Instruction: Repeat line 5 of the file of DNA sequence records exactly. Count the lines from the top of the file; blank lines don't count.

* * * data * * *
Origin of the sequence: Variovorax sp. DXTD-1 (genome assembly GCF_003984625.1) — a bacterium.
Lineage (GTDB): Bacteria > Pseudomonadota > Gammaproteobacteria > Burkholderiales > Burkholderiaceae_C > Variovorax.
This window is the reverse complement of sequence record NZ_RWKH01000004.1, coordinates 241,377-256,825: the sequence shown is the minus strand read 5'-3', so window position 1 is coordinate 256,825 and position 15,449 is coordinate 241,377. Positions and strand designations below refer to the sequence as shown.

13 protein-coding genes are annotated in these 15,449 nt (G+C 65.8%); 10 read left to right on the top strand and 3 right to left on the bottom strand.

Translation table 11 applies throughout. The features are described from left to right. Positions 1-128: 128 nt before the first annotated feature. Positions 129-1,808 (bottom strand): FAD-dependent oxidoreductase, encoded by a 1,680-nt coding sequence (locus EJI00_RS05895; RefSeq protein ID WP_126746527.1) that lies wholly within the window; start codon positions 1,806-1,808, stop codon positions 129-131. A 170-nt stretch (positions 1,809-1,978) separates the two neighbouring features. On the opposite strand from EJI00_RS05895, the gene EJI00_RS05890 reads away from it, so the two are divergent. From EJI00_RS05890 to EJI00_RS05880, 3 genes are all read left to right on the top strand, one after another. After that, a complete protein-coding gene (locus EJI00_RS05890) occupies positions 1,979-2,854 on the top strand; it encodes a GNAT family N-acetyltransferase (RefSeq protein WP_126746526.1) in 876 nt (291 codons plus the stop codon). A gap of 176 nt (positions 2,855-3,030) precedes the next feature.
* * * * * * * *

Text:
Translation table 11 applies throughout. The features are described from left to right. Positions 1-128: 128 nt before the first annotated feature. Positions 129-1,808 (bottom strand): FAD-dependent oxidoreductase, encoded by a 1,680-nt coding sequence (locus EJI00_RS05895; RefSeq protein ID WP_126746527.1) that lies wholly within the window; start codon positions 1,806-1,808, stop codon positions 129-131. A 170-nt stretch (positions 1,809-1,978) separates the two neighbouring features. On the opposite strand from EJI00_RS05895, the gene EJI00_RS05890 reads away from it, so the two are divergent. From EJI00_RS05890 to EJI00_RS05880, 3 genes are all read left to right on the top strand, one after another. After that, a complete protein-coding gene (locus EJI00_RS05890) occupies positions 1,979-2,854 on the top strand; it encodes a GNAT family N-acetyltransferase (RefSeq protein WP_126746526.1) in 876 nt (291 codons plus the stop codon). A gap of 176 nt (positions 2,855-3,030) precedes the next feature.